His exact dates are not known, but it is probable that he died about the end of the 6th century; in Annales Cambriae his death is recorded s.a. 601, but it is possible that the date given in Chron. Scot. (i.e. 588) is nearer the truth. If the tradition recorded by Rhygyfarch that he died on a Tuesday is correct, it may be that the correct date is 589 — the date given in the record in Annals of Inisfallen. He was one of the influential monks of the 6th century, and his cognomen, ‘the Waterman’ (W. ‘Dyfrwr,’ Lat. ‘Aquaticus’), suggests that he was a member of that monastic sect who rejoiced in the rigour of their ascetic life and who were called ‘aquatici,’ ‘the watermen.’ He is mentioned together with Cadog and Gildas in the ‘Catalogue of the Saints of Ireland’ (c. 730); and in ‘The Martyrology of Oengus’ (c. 800) 1 March is recorded as his festival. There are churches associated with his name in South Wales, Brittany, Cornwall, and southwestern England. Of the churches named after him in Wales (the majority of them probably founded by him), there is not one to the north of a line drawn from the mouth of the river Wyre to Glasbury. It is likely that the distribution of his churches represents the area in which he laboured, and their geographical positions suggest that he and his followers represented a more extreme and reformatory monastic movement than that of Illtud, Cadog, and Gildas, and that he evangelized in districts outside the areas of his predecessors’ activities. Reference is made to him in ‘Arymes Prydein Vawr’ (The Prophecy of Great Britain, Bk. Tal., 13) early in the 10th century, as the spiritual leader of the Welsh against the English. His ‘Life’ was written by Rhygyfarch, son of Sulien, bishop of S. Davids c. 1090, and this is the source of every ‘story’ of his life. Rhygyfarch states that he made use of ancient records at S. Davids, some of them in the saint's own hand, but the contents of the ‘Life’ consist of a mixture of folk-lore, oral traditions, and some historical facts. He states that David was the son of Sant, king of Ceredigion, and Non (Lat. ‘Nonnita’), that he was educated by Paulinus at Henfynyw (near Aberayron), that he founded many monasteries, that he overcame an Irish chieftain called Boia near S. Davids; and he describes the hard life led by David and his fellow-monks, the miracles which he performed, his journey to Jerusalem with Teilo and Padarn, the part he played in two synods (at Llanddewi-brefi and ‘Lucus Victoriae’) against the Pelagian heresy, and the general lamentation at his death.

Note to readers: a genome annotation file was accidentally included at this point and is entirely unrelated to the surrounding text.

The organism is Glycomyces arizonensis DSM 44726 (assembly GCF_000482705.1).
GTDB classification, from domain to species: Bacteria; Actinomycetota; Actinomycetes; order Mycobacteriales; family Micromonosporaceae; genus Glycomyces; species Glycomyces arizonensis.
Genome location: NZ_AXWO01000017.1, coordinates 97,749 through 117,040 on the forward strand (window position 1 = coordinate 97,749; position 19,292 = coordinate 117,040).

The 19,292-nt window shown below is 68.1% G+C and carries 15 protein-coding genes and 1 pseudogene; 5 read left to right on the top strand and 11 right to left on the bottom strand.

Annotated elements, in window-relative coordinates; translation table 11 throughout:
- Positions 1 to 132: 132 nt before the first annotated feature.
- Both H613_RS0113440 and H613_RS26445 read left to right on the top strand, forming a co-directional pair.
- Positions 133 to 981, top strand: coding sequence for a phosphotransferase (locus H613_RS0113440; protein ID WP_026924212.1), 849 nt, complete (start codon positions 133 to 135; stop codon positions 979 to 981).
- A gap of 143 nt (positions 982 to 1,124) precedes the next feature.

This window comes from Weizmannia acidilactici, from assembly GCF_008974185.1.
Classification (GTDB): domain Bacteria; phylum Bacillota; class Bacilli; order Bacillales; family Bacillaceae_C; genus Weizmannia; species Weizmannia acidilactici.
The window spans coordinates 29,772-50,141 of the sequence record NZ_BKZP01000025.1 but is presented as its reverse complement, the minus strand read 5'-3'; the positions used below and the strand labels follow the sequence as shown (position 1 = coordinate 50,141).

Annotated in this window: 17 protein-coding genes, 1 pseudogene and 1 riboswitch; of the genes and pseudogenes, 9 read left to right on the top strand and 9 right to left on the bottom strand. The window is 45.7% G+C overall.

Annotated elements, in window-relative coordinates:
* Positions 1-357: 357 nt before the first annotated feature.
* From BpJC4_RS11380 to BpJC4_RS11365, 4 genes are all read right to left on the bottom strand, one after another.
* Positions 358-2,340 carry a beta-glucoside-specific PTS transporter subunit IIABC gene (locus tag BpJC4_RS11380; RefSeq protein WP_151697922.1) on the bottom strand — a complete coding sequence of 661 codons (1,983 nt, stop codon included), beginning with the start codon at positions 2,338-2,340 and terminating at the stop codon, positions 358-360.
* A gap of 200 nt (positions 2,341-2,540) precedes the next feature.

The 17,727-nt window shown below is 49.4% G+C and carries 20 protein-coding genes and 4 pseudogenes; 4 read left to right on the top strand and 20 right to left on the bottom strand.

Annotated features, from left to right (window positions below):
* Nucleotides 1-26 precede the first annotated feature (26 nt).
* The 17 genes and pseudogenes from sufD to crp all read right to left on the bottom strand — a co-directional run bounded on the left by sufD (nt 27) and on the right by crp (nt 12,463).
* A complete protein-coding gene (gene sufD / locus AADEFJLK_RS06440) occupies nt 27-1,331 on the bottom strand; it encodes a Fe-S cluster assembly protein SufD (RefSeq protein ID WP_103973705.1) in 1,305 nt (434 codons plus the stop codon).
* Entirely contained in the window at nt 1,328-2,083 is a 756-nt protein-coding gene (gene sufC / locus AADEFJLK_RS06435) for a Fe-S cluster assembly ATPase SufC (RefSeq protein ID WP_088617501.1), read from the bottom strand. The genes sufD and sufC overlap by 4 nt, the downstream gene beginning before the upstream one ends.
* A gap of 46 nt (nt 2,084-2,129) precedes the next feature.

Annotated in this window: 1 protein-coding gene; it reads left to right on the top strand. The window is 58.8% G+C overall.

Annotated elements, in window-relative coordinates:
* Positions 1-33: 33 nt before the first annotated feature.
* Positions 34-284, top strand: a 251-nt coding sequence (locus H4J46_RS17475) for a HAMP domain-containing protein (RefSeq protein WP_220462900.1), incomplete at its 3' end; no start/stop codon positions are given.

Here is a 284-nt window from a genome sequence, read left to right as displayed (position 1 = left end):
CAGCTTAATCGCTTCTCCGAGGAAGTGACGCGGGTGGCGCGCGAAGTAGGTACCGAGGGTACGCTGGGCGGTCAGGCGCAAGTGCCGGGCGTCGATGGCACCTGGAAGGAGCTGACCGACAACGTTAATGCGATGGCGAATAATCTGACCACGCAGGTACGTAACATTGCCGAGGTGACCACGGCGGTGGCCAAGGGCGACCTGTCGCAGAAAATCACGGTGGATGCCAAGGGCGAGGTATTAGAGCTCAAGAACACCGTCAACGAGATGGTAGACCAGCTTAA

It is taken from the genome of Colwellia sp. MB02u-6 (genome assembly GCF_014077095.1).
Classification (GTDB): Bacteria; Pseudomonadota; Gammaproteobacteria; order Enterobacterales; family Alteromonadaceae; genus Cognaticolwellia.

An awdl to him was composed by the poet Gwynfardd Brycheiniog, and it contains some traditions not given in Rhygyfarch's ‘Life.’ The Life of David by Giraldus Cambrensis (Opera, iii, 377-404) is based on Rhygyfarch's work; so also is his ‘Life’ by John of Tynemouth (c. 1290 - 1350). The Welsh ‘Life’ also is a translation and an adaptation of Rhygyfarch's work: the earliest version is found in ‘The Book of the Anchorite of Llanddewi-frefi’ (1346). Odes to David were composed by many later poets, e.g. Iolo Goch, Ieuan Rhydderch ap Ieuan Llwyd, Dafydd Llwyd ap Llywelyn, Rhisiart ap Rhys, Lewis Glyn Cothi. In 1398 an edict was promulgated by archbishop Arundel, commanding his festival to be celebrated throughout the whole province, and in 1415 archbishop Chicheley ordered it to be celebrated under the leadership of the choir and with nine lessons.. Throughout the ages pilgrims flocked to S. Davids, (Calixtus II granted the privilege of a blessing corresponding to one pilgrimage to Rome to two to St. David's), but after the Protestant Reformation the feast of S. David was no longer celebrated as a religious festival, although Welshmen continued to observe the immortal memory of the saint. After its resurrection in the 18th century, and its adoption by patriotic societies, it became the national festival of the Welsh people.
Published date: 1959
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